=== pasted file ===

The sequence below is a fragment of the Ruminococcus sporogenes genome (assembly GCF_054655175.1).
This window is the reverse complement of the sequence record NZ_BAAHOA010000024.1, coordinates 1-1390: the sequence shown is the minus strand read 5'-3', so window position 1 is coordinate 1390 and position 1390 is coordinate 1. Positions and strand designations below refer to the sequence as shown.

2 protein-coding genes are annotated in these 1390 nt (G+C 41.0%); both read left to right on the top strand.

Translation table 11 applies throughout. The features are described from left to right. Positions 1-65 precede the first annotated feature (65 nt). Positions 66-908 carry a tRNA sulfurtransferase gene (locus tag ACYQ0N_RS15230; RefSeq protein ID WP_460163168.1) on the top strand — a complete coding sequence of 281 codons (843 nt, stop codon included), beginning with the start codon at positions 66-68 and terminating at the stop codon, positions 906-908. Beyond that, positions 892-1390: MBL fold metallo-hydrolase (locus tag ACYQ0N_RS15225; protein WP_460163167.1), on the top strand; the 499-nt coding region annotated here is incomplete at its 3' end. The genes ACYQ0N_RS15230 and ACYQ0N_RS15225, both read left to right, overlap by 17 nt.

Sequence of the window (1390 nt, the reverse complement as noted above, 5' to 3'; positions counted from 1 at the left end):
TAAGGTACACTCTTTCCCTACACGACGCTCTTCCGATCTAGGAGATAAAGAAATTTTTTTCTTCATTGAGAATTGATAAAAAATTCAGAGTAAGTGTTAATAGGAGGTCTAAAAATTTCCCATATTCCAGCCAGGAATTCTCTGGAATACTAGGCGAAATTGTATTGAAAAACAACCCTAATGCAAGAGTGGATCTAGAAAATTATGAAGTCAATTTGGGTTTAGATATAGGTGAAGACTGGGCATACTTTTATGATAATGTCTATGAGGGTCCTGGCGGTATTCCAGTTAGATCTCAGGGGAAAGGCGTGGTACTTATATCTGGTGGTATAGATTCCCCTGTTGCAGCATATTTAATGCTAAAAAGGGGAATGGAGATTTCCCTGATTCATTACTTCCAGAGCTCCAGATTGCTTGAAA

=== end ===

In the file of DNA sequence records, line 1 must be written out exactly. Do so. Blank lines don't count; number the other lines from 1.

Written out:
The sequence below is a fragment of the Ruminococcus sporogenes genome (assembly GCF_054655175.1).